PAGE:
said, he had listened with great attention to all the arguments that had been adduced in favour of the protracted servitude of the slaves; but the progress of the whole discussion had only proved to him how inextricable were the embarrassments that were sure to surround those who set out on a wrong principle. It was in this way alone that he could account for the fallacies, absurdities, and self-contradictions, by which the plans of the Ministers were characterized. He was glad, however, to find, that as they proceeded, gleams of light were occasionally breaking in on the darkness in which the great question was sought to be enshrouded; and that every step they advanced, the injustice of slavery became more and more apparent. Of all the plans that he had yet heard proposed by any one on the Ministerial side, that of the Chairman of the Committee (Mr. Bernal) appeared to him the simplest and the wisest—namely, that the House should merely pass two resolutions—the one declaring that slavery should be immediately and entirely abolished throughout all parts of the British dominions; the other, that compensation should be granted to the full extent of loss proved to have arisen from such abolition; and that, in the event of the Colonial Government, completing the first, the British Government would guarantee the second. He had no doubt whatever, that had the whole question been put on this simple footing, slavery would have been entirely abolished within a single year; and all parties would have been satisfied. Now, however, the question was so complicated and confused, and such perpetual changes were demanded by both parties, in the shape of reciprocal concession, that many years must elapse before the abolition could be effected, unless, indeed, which was extremely probable, the slaves should take the matter into their own hands, and speedily emancipate themselves. As to the immediate question before the House, it was merely this, whether any further time of servitude beyond the short period requisite for organizing the change, was either necessary or desirable; and if both, what was the exact space of time that should be fixed. The House had already pledged itself, by a preceding clause, that there should be some term of apprenticeship; and it was now called upon to determine its best limits. He must say, for himself, that he thought the decision of this question would depend entirely on the view taken by Members as to the reason for enacting any period of apprenticeship at all. If the restraint were intended to prepare the slave for freedom, then he should say that a single year for the agricultural labourers would be quite sufficient; particularly if, during that period the slaves were carefully made acquainted with the obligations that would be imposed on them by their new condition, and should have explained to them, by daily teachers, the great advantages which would result to themselves from sobriety, industry, prudence, and subordination. But for the artisans and artificers, who in large numbers maintained themselves by their own labour, and paid over weekly a surplus as tribute to their respective owners, not a single hour of apprenticeship would be necessary—they were already fit for freedom; they needed no probation; and therefore they could be safely emancipated without a moment's delay. If, however, the apprenticeship were intended as a part of the compensation to be paid to the planters, by prolonging to them the profits of the servitude of their slaves, he would say, that it would be far better to let the whole compensation be paid in money, and set the unhappy slaves free. He would rather, if he were compelled to choose, have the twenty millions made thirty, and the emancipation pronounced at once, than pay twenty millions for emancipation now, and have to wait seven years for its completion after all. He was one of those who contended that no compensation should be paid till loss could be proved; and the only cases in which it was certain that loss would accrue, was in that of the artizans and artificers, whose release from their bondage would occasion to their masters the loss of the weekly tribute which they received from their labour. But for the cultivators, he believed no compensation would ever be required, as it had been proved, by evidence the most unimpeachable, that free labour was in the end more profitable than slave labour; and, therefore, the proprietors of estates would be rather gainers than losers by the transition from one to the other. Let the House but once acknowledge the true principle, of the right of the slaves to their freedom, without delay and without price, and then all those difficulties would vanish. They would then find that some might be emancipated immediately, others in six months, others in a year, and the whole in two or three years at the furthest, with benefit to themselves, and safety to all concerned. He regretted that he had heard of no provision being made, during this state of probation or apprenticeship, for the education or religious instruction of any class of the slaves; and yet it must be evident to all, that if no steps were taken to ensure these blessings to the negroes, they would be just as unfit for the enjoyment of freedom at the end of the seven years as at the present moment; and as far as preparation was concerned, it would then, instead of being completed, be to be begun. He contended, then, that as no further period of slavery could be justified on the ground of further compensation, and as no probation could be useful without the aid of that moral and religious instruction for which provision was made, he was an advocate for the immediate emancipation of the negroes; and would not, if he were free to choose, vote for any delay whatever. As, however, the House had decided on some period of apprenticeship, and two terms were now submitted to their choice, he should prefer the shortest; and on these grounds he would give the Motion of Mr. Buxton his cordial and hearty support.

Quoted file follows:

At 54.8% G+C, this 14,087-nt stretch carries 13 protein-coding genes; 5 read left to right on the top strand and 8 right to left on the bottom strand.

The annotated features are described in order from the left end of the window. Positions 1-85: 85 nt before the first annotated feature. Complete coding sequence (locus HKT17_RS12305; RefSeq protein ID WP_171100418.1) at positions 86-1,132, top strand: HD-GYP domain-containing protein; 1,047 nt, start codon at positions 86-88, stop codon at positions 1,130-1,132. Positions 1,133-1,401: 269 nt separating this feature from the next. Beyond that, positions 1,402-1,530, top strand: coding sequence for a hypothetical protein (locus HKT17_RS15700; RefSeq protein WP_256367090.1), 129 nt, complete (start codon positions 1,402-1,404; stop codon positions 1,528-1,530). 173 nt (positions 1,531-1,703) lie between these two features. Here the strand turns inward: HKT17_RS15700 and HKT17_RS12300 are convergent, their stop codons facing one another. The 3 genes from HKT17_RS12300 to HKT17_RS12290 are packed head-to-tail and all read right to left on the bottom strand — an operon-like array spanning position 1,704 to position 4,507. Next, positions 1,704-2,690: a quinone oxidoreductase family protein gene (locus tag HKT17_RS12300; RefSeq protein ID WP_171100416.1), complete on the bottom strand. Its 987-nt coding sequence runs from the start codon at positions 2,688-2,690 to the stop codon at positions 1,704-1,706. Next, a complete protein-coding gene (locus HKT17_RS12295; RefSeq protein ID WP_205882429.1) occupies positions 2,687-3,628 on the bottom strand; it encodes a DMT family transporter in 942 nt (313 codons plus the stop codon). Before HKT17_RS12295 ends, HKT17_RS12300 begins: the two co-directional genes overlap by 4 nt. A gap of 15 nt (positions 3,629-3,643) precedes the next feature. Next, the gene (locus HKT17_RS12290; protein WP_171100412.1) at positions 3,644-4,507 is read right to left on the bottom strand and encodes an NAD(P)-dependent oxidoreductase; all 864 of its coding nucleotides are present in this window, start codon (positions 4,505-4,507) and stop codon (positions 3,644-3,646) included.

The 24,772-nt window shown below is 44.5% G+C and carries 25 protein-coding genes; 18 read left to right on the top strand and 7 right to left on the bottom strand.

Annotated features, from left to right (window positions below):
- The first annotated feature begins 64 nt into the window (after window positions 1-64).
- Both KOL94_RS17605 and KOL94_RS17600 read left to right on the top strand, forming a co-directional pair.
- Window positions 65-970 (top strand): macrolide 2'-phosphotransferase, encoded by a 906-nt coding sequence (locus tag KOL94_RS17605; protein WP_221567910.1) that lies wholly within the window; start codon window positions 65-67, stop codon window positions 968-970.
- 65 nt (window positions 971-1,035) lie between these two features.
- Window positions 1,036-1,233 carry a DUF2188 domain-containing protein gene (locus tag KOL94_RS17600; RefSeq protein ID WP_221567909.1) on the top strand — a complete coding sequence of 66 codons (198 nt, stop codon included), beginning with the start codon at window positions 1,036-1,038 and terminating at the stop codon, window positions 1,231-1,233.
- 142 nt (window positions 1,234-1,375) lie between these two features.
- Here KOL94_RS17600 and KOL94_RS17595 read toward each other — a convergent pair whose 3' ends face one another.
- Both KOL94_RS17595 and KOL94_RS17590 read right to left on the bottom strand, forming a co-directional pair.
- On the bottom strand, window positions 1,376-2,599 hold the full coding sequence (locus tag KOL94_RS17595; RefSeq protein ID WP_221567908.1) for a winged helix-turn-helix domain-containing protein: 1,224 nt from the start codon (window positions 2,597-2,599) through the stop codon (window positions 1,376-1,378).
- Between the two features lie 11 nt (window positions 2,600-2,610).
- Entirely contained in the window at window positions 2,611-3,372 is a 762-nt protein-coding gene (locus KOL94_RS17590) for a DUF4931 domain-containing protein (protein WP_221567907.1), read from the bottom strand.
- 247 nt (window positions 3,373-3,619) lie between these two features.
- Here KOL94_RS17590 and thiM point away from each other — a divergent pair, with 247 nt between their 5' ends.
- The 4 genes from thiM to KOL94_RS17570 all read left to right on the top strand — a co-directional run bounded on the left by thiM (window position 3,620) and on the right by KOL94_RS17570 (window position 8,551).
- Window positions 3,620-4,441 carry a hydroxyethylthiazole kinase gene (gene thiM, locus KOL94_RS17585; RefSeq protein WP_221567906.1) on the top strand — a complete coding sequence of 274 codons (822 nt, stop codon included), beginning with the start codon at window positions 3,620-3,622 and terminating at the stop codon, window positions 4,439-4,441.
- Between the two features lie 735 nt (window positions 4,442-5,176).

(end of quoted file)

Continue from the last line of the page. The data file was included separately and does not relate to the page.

Mr. Pease